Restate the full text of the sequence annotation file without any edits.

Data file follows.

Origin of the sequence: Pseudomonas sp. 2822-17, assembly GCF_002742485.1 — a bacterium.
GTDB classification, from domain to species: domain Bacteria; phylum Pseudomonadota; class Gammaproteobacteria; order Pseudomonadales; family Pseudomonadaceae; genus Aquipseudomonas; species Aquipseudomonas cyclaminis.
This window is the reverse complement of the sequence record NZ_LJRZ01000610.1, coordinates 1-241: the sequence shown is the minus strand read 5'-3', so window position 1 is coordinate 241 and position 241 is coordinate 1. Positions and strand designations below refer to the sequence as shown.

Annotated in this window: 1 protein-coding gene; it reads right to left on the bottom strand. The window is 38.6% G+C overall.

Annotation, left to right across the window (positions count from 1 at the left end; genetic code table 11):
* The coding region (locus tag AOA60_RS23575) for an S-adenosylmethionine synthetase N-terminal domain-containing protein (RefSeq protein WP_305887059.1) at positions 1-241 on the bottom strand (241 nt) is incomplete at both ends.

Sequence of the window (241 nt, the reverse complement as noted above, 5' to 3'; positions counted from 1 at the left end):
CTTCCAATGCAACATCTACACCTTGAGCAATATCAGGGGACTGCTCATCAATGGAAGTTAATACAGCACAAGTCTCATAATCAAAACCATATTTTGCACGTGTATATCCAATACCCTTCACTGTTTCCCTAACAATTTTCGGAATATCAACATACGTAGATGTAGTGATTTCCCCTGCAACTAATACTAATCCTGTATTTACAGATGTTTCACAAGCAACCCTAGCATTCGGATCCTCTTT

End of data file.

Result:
Origin of the sequence: Pseudomonas sp. 2822-17, assembly GCF_002742485.1 — a bacterium.
GTDB classification, from domain to species: domain Bacteria; phylum Pseudomonadota; class Gammaproteobacteria; order Pseudomonadales; family Pseudomonadaceae; genus Aquipseudomonas; species Aquipseudomonas cyclaminis.
This window is the reverse complement of the sequence record NZ_LJRZ01000610.1, coordinates 1-241: the sequence shown is the minus strand read 5'-3', so window position 1 is coordinate 241 and position 241 is coordinate 1. Positions and strand designations below refer to the sequence as shown.

Annotated in this window: 1 protein-coding gene; it reads right to left on the bottom strand. The window is 38.6% G+C overall.

Annotation, left to right across the window (positions count from 1 at the left end; genetic code table 11):
* The coding region (locus tag AOA60_RS23575) for an S-adenosylmethionine synthetase N-terminal domain-containing protein (RefSeq protein WP_305887059.1) at positions 1-241 on the bottom strand (241 nt) is incomplete at both ends.

Sequence of the window (241 nt, the reverse complement as noted above, 5' to 3'; positions counted from 1 at the left end):
CTTCCAATGCAACATCTACACCTTGAGCAATATCAGGGGACTGCTCATCAATGGAAGTTAATACAGCACAAGTCTCATAATCAAAACCATATTTTGCACGTGTATATCCAATACCCTTCACTGTTTCCCTAACAATTTTCGGAATATCAACATACGTAGATGTAGTGATTTCCCCTGCAACTAATACTAATCCTGTATTTACAGATGTTTCACAAGCAACCCTAGCATTCGGATCCTCTTT